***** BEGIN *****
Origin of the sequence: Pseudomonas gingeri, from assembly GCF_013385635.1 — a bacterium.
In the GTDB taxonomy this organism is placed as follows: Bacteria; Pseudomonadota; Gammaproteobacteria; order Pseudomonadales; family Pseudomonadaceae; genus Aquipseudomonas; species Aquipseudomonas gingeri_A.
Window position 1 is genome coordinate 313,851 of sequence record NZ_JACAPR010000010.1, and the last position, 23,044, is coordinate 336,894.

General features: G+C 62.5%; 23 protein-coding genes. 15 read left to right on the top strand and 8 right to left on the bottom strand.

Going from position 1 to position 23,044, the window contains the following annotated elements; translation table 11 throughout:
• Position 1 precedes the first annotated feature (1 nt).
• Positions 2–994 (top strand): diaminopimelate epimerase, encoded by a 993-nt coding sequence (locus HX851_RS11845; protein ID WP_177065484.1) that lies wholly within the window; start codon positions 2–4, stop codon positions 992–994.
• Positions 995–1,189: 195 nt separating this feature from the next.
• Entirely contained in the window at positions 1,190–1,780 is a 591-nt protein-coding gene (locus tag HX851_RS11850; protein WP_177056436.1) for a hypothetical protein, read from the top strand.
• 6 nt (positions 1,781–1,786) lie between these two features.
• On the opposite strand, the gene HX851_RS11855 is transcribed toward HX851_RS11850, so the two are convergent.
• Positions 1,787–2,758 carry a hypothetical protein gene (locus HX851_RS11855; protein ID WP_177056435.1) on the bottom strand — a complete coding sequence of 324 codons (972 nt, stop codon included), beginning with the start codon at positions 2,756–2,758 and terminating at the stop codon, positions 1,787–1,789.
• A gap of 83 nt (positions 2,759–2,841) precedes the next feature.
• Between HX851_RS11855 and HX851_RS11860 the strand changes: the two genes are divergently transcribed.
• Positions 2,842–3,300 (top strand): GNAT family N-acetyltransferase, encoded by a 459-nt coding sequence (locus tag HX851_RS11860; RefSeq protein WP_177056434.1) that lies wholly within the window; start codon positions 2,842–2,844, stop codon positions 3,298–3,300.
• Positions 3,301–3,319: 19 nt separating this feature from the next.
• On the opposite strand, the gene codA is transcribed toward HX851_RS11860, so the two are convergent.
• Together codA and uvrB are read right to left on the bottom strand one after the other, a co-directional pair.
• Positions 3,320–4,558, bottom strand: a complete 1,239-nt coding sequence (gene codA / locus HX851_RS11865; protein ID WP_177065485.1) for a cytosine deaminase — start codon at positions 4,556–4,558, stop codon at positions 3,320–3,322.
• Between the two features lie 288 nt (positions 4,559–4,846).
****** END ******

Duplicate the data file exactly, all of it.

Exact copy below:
Origin of the sequence: Pseudomonas gingeri, from assembly GCF_013385635.1 — a bacterium.
In the GTDB taxonomy this organism is placed as follows: Bacteria; Pseudomonadota; Gammaproteobacteria; order Pseudomonadales; family Pseudomonadaceae; genus Aquipseudomonas; species Aquipseudomonas gingeri_A.
Window position 1 is genome coordinate 313,851 of sequence record NZ_JACAPR010000010.1, and the last position, 23,044, is coordinate 336,894.

General features: G+C 62.5%; 23 protein-coding genes. 15 read left to right on the top strand and 8 right to left on the bottom strand.

Going from position 1 to position 23,044, the window contains the following annotated elements; translation table 11 throughout:
• Position 1 precedes the first annotated feature (1 nt).
• Positions 2–994 (top strand): diaminopimelate epimerase, encoded by a 993-nt coding sequence (locus HX851_RS11845; protein ID WP_177065484.1) that lies wholly within the window; start codon positions 2–4, stop codon positions 992–994.
• Positions 995–1,189: 195 nt separating this feature from the next.
• Entirely contained in the window at positions 1,190–1,780 is a 591-nt protein-coding gene (locus tag HX851_RS11850; protein WP_177056436.1) for a hypothetical protein, read from the top strand.
• 6 nt (positions 1,781–1,786) lie between these two features.
• On the opposite strand, the gene HX851_RS11855 is transcribed toward HX851_RS11850, so the two are convergent.
• Positions 1,787–2,758 carry a hypothetical protein gene (locus HX851_RS11855; protein ID WP_177056435.1) on the bottom strand — a complete coding sequence of 324 codons (972 nt, stop codon included), beginning with the start codon at positions 2,756–2,758 and terminating at the stop codon, positions 1,787–1,789.
• A gap of 83 nt (positions 2,759–2,841) precedes the next feature.
• Between HX851_RS11855 and HX851_RS11860 the strand changes: the two genes are divergently transcribed.
• Positions 2,842–3,300 (top strand): GNAT family N-acetyltransferase, encoded by a 459-nt coding sequence (locus tag HX851_RS11860; RefSeq protein WP_177056434.1) that lies wholly within the window; start codon positions 2,842–2,844, stop codon positions 3,298–3,300.
• Positions 3,301–3,319: 19 nt separating this feature from the next.
• On the opposite strand, the gene codA is transcribed toward HX851_RS11860, so the two are convergent.
• Together codA and uvrB are read right to left on the bottom strand one after the other, a co-directional pair.
• Positions 3,320–4,558, bottom strand: a complete 1,239-nt coding sequence (gene codA / locus HX851_RS11865; protein ID WP_177065485.1) for a cytosine deaminase — start codon at positions 4,556–4,558, stop codon at positions 3,320–3,322.
• Between the two features lie 288 nt (positions 4,559–4,846).